NEW YORK -- Roger Goodell noticed the snowflake in icy blue-and-white, centered before the George Washington Bridge, during the debut of the logo for the 2014 Super Bowl.
"I think that's great," the NFL commissioner said Tuesday. "A little snow would be great for us. But whatever comes our way, we're going to be prepared for it."
The game at MetLife Stadium will be the first outdoor Super Bowl in a cold-weather venue. Although the lowest Super Bowl kickoff temperature has been 39 degrees, average February temperatures at East Rutherford, N.J., are 24 to 40 degrees.
"It's football like it was meant to be played -- in the open, exposed to whatever winter throws our way," the new print advertising campaign for the game states.
Goodell is hoping for light snow and maintained the organizers will be prepared for foul weather.
"We're coming and playing in the winter, and I think that would be great," he said. "Some of our most memorable games were played in unusual weather circumstances. Winter and cold are part of football, and snow is also."
Given the venue, it figures to be a unique Super Bowl. The logo and advertising were unveiled at an 8 a.m. "power breakfast" news conference at The Modern, a restaurant in the Museum of Modern Art.
The print campaign starting Wednesday and a broadcast advertisement that debuts Sunday are brash, with a deep voice proclaiming: "A game so important, an event so monumental, a Super Bowl so historic it takes two states to host it." The campaign and logos were designed by Source Communications in New Jersey.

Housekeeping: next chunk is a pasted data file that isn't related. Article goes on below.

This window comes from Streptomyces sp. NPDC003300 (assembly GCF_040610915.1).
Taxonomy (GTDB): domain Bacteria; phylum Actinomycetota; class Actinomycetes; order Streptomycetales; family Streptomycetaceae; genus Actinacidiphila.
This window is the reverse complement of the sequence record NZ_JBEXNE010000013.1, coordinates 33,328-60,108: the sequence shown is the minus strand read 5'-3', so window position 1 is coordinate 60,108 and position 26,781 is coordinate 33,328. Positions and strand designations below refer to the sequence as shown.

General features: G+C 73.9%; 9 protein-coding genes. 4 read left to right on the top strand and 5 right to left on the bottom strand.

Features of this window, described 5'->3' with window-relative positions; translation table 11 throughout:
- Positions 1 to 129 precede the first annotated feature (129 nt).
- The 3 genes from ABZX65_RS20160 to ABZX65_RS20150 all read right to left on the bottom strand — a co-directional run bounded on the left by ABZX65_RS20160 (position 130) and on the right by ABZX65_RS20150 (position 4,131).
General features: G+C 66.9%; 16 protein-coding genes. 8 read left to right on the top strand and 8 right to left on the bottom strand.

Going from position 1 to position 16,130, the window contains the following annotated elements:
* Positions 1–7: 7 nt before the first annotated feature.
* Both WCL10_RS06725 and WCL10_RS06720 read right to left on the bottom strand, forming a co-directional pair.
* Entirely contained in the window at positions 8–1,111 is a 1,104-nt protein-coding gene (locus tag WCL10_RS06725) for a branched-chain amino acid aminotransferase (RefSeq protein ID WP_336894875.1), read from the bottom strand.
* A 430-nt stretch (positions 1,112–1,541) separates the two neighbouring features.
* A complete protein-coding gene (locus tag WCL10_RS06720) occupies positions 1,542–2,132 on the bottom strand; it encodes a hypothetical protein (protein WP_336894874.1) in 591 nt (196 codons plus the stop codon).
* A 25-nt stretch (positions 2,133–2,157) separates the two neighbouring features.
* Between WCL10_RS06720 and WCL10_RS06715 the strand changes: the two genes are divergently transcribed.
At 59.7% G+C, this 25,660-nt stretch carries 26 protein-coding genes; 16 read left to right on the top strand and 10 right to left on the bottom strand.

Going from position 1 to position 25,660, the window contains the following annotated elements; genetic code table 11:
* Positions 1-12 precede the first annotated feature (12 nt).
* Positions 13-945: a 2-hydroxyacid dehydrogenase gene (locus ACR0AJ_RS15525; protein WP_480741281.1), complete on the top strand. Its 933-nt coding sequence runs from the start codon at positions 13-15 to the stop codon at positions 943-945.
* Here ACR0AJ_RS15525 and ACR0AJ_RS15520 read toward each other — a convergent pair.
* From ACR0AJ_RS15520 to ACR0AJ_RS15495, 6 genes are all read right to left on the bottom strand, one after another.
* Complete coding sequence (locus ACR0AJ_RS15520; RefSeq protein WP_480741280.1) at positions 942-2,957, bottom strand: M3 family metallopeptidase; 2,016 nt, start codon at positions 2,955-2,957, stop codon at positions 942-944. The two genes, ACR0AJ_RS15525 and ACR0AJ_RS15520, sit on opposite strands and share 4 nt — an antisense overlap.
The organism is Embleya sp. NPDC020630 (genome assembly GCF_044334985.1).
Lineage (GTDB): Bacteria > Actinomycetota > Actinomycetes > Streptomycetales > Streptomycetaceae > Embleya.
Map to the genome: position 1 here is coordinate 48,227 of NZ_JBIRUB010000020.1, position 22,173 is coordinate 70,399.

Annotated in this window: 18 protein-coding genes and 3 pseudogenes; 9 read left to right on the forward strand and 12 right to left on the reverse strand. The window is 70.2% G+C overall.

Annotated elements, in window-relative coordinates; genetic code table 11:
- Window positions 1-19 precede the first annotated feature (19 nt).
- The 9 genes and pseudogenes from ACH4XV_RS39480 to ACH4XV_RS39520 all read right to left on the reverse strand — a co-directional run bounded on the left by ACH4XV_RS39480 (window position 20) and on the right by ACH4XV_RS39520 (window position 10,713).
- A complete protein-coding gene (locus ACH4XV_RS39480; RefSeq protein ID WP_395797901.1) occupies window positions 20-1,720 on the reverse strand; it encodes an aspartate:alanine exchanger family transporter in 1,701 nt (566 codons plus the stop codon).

Both New Jersey and New York are featured. The TV ad includes the Statue of Liberty with shoulder pads, and yard lines on a field on the GW Bridge. The logo has an "NY" and "NJ" flanking the flake at the span's base.
"We thought it would be both fun and direct to put the snowflake right into our major symbol," said Al Kelly, the former American Express president hired in April as chief executive officer of the host committee.
Kelly said fans should expect ticket prices above the $600 and $1,200 charged for this year's game at Cowboys Stadium in Arlington, Texas.
"I expect our ticket prices will probably be the most expensive ticket prices of any Super Bowl that's been held," he said, "but I think that's a decision that sits with the NFL, and it's a decision that hasn't been made yet."
NFL owners awarded the game to the $1.6 billion venue in May 2010, just as the stadium was opening.
Kelly said 22 businesses had signed up as sponsors and will pay a minimum $1 million each. Among the co-chairs representing the sponsors are Lloyd Blankfein of Goldman Sachs & Co.; Janet Robinson of The New York Times; Massimo d'Amore of PepsiCo Beverages Americas; Gerald Hassell of BNY Mellon; Robert Kapito of BlackRock; and Michael Kowalski of Tiffany & Co.
"The world will be waiting for us to probably screw up on this because this is the first cold-weather Super Bowl," New York Jets owner Woody Johnson said. "It was very courageous of our commissioner, Roger Goodell and our fellow owners to vote yes on this -- albeit on the fourth or fifth ballot."
On other subjects, Goodell said management still is pushing to start testing for human growth hormone. NFLPA executive director DeMaurice Smith has said his members question the safety and reliability of the blood test.
"It's our intention to do it as soon as possible," Goodell said. "We're waiting to hear back from the union."
Goodell also said the NFL would not consider a Super Bowl outside the United States for now, such as London's Wembley, preferring to concentrate on the stadiums of teams in the league.
Having reached a labor agreement with players during the summer that ended a four-month lockout, Goodell said he hasn't given any recommendations to NBA Commissioner David Stern, in the midst of his own lockout.
"I talked to David yesterday. I don't give him any advice," Goodell said. "He's the dean. He gives us advice."